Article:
Skip to content

How Can A Compounding Pharmacist Help With Sublingual Medication

What happens when you fall ill? You go to a doctor. They prescribe you some medications. Then you go to a pharmacist, and they fill the prescriptions. You take your medicine home, you make sure that you take it on time, and you feel better. That’s the gist of it. But there are certain things that you have to take care of when doing all of this. For example, you have to take the medicine as the doctor, or the pharmacist has directed. You cannot take it otherwise. You also have to ensure that you take the required dosage at the right time and don’t miss out in between. You have to keep on taking the medicine for the required number of days.

This is where patient compliance comes into play. Compliance means taking the medication exactly as directed. If you don’t, it could end up in serious complications. Sometimes it could even become fatal for you. Even after knowing this, more than 50 percent of patients do not stick to the dosage or the frequency recommended by the doctors. It’s not like they want to be non-compliant. Nobody does it just to show the doctors they are rebellious. Most of the time, people have certain issues with taking medicines. They could have trouble swallowing the oral medications. The pill or tablet could be a bigger size than what they are used to. There may be other reasons involved. This condition is known as dysphagia. If you or a loved one has ever faced a situation like this, it may be time to learn about sublingual medications and how they are a good solution for your problem.

What is Sublingual Drug Administration?

If you see a sublingual drug, you won’t be able to differentiate them from an oral tablet. They look the same. The difference is that you don’t have to swallow them like you need to do with oral tablets and capsules. That is why they are called “sublingual.” The word comes from a Latin word that has the prefix “sub,” which means under, and the root word “lingual,” which means “tongue.” Hence, sublingual administration of a drug means placing it under the tongue.

Sublingual drugs are not usually available in the market easily. That’s where a compounding pharmacy comes into play. A compounding pharmacist will work with your physician and you to create a tailored medication in a sublingual form. This means that the drug will be precisely what you need. With sublingual medicine, you won’t have to swallow them. This makes patient compliance much simpler and better than before. Some medications lend themselves well to sublingual administration, while some don’t. Work with your compounding pharmacist to find out which ones you can have converted into sublingual pills.

Drawbacks of Oral Medications

Once you swallow an oral medication, which is hard for some people, they enter your digestive system. Once they are digested and absorbed through the lining of the gastrointestinal system, they enter the small blood vessels. These tiny capillaries have the task of absorbing the nutrients and oxygen from the food that you eat. Once the drug enters the system, it spread throughout the body via the circulatory system. What does this mean? It means that the drug has to withstand the acidic environment of your stomach, get absorbed by the gastrointestinal lining, and then withstand filtration through the liver. Only then can the drug reach your affected area.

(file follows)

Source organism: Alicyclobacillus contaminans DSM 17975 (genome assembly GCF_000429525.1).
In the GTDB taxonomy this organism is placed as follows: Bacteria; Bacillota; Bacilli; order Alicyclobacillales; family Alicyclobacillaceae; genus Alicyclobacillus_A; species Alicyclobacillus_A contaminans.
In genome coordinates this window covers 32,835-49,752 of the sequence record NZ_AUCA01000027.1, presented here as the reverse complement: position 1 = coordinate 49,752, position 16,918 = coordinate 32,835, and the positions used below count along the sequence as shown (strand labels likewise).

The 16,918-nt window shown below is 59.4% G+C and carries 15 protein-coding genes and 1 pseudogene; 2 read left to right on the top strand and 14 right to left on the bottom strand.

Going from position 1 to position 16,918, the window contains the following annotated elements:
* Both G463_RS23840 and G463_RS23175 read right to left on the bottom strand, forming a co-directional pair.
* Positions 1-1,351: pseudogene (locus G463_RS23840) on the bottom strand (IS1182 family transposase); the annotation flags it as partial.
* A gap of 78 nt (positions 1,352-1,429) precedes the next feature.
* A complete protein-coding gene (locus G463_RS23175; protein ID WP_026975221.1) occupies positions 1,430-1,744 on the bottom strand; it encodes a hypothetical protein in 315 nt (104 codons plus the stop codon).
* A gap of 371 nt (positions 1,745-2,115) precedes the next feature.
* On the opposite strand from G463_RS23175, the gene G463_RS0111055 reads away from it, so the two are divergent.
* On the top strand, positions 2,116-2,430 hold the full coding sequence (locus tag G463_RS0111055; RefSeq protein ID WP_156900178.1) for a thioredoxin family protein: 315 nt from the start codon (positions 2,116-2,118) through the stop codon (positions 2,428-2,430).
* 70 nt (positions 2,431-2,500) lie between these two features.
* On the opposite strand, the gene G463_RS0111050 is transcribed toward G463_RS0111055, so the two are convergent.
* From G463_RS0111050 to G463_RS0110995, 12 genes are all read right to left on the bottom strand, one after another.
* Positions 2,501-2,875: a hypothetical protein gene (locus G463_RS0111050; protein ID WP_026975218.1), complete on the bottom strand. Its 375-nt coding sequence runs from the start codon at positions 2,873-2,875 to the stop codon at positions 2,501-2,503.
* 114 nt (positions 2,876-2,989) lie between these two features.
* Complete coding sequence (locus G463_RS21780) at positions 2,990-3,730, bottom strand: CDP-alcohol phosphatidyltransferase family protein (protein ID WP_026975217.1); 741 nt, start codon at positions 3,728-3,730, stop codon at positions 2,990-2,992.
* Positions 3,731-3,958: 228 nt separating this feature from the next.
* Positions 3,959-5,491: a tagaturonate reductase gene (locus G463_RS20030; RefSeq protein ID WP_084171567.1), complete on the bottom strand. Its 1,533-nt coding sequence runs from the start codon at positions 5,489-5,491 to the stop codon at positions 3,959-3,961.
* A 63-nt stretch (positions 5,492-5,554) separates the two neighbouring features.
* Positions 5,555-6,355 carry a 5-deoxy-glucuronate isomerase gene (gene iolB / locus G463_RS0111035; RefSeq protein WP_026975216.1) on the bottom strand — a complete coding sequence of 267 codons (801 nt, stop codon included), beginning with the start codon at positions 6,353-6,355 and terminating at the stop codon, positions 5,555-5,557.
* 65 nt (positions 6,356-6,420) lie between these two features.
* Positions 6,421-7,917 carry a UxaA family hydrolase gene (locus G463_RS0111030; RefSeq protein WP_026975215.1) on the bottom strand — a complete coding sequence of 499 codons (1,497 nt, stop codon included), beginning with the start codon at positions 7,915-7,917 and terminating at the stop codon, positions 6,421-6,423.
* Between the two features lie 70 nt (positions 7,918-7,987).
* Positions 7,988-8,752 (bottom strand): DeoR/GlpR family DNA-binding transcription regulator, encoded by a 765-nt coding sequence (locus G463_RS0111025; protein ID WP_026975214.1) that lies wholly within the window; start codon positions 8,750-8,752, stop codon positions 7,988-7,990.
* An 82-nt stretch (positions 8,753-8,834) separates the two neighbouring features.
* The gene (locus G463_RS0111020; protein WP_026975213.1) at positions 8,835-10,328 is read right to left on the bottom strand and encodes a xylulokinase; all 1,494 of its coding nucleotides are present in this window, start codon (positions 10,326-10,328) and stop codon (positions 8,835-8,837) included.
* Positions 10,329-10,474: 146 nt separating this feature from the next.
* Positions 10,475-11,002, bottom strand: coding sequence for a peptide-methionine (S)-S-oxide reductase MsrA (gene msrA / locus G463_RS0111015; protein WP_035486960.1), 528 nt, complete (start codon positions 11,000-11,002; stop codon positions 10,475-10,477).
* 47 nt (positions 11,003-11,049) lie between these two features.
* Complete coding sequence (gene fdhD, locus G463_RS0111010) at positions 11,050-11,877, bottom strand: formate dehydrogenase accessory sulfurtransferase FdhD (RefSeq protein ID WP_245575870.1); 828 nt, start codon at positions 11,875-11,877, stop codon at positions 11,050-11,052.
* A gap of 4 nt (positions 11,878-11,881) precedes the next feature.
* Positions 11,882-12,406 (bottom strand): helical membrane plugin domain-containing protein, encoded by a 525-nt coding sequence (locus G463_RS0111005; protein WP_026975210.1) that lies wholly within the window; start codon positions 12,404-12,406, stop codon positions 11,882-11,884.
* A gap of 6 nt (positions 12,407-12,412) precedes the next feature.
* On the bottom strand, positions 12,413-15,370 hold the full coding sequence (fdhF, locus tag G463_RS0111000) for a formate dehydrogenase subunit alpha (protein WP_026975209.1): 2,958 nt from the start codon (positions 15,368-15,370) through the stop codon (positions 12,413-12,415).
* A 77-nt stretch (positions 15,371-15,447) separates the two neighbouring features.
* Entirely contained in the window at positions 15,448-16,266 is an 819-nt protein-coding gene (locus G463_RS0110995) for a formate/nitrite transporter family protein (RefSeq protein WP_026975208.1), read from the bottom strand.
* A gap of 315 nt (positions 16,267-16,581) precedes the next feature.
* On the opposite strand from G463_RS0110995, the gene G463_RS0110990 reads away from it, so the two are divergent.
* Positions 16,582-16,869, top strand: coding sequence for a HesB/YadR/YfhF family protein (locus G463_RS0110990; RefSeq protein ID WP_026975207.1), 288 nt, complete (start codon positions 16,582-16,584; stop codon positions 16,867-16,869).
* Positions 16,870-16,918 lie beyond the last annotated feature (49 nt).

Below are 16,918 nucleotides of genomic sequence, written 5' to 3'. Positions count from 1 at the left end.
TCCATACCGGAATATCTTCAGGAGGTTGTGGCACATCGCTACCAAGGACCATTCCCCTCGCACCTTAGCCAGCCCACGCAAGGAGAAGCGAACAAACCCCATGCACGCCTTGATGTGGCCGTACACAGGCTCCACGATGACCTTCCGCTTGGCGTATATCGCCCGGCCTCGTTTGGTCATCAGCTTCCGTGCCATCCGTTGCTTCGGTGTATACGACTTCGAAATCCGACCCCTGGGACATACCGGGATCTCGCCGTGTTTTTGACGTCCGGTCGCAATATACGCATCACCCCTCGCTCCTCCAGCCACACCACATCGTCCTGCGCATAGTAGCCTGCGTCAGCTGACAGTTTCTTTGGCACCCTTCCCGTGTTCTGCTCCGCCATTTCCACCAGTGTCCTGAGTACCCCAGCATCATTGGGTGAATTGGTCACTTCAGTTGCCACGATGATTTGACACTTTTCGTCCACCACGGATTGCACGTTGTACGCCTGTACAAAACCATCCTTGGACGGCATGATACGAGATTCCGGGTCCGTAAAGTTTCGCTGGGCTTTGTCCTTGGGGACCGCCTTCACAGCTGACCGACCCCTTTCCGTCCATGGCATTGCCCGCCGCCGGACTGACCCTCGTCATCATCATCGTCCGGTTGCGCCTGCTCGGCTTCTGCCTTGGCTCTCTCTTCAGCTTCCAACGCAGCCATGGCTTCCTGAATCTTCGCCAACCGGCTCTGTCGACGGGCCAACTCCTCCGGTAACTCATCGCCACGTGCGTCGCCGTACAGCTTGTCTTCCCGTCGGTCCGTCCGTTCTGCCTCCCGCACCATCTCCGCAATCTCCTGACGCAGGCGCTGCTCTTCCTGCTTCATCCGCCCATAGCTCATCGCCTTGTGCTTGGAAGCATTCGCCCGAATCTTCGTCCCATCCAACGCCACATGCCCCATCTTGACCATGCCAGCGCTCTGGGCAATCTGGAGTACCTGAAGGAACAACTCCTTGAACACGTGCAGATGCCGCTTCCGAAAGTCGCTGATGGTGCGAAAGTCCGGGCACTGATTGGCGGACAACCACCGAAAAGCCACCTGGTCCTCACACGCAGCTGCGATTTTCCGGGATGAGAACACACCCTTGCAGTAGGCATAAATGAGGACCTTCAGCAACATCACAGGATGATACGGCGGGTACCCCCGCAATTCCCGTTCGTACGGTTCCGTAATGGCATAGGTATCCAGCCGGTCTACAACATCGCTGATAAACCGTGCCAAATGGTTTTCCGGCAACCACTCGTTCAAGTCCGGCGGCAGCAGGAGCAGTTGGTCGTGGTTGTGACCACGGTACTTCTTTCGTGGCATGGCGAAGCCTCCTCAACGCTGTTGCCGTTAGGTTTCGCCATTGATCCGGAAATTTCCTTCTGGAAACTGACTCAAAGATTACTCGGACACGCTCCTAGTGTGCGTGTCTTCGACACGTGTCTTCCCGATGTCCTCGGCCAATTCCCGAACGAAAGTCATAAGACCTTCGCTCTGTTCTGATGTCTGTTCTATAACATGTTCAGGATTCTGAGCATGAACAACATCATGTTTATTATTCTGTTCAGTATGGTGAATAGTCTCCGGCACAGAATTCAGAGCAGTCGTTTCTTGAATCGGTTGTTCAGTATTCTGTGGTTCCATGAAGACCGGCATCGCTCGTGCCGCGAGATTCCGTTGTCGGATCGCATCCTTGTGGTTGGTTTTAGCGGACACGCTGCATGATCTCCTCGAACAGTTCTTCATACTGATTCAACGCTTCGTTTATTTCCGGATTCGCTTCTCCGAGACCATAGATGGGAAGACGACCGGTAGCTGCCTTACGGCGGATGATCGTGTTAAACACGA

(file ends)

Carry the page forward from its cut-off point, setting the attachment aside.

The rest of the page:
Many drugs that you take are not capable of such acts, and most of the drug is eliminated from the body. Only a small quantity remains, which significantly reduces the efficacy of the drug. Also, some drugs might have a lower potency because of some food already present in the stomach. If you have a problem swallowing pills, that and the problems mentioned above can make it hard for the drug to have the desired action.

Benefits of Compounding Sublingual Medications

Compounding sublingual drugs have several advantages over traditional, oral medications. These include:

Quick absorption

When you ask your compounding pharmacist to develop a sublingual medication for you, you overgo the need to chew, swallow, digest, or absorb the drug via the gastrointestinal system. Sublingual medications are placed under the tongue. Once placed, they quickly dissolve through the mucous membranes present beneath the tongue and enter the system directly.

Accurate Potency

Unlike oral medications, sublingual medications are not exposed to the acidic environment of the stomach or liver filtration. Since sublingual medications bypass the entire digestive system, they enter the bloodstream directly and hence deliver more potency than oral medications.

Ease of administration

Since they are placed under the tongue, people who have trouble swallowing pills can easily take sublingual medicines without any problems. All you have to do is to go to your nearest pharmacist. For example, suppose you live in Hamilton. In that case, you just go to the nearest compounding pharmacist in Hamilton and ask them to change your standard tablet into a sublingual tablet. Of course, you will have to get it prescribed by your physician. But once you do that, you will have no more trouble taking your medicine.

Final Word

Oral medications have a lot of drawbacks. This results in poor patient compliance, and that increases the risk of complications with your ailment. Contact your compounding pharmacist to turn your traditional tablet into a sublingual tablet and kiss your compliance worries goodbye. They are easier to take, don’t have as many interactions, deliver accurate potency, and more.

Also Read: Are You Experiencing Erectile Dysfunction? Here’s How You Can Find Out

Ask a Pharmacist

This field is for validation purposes and should be left unchanged.

Not close to us? No problem! Have your doctor fax your prescription and we will ship your custom compound with free overnight shipping.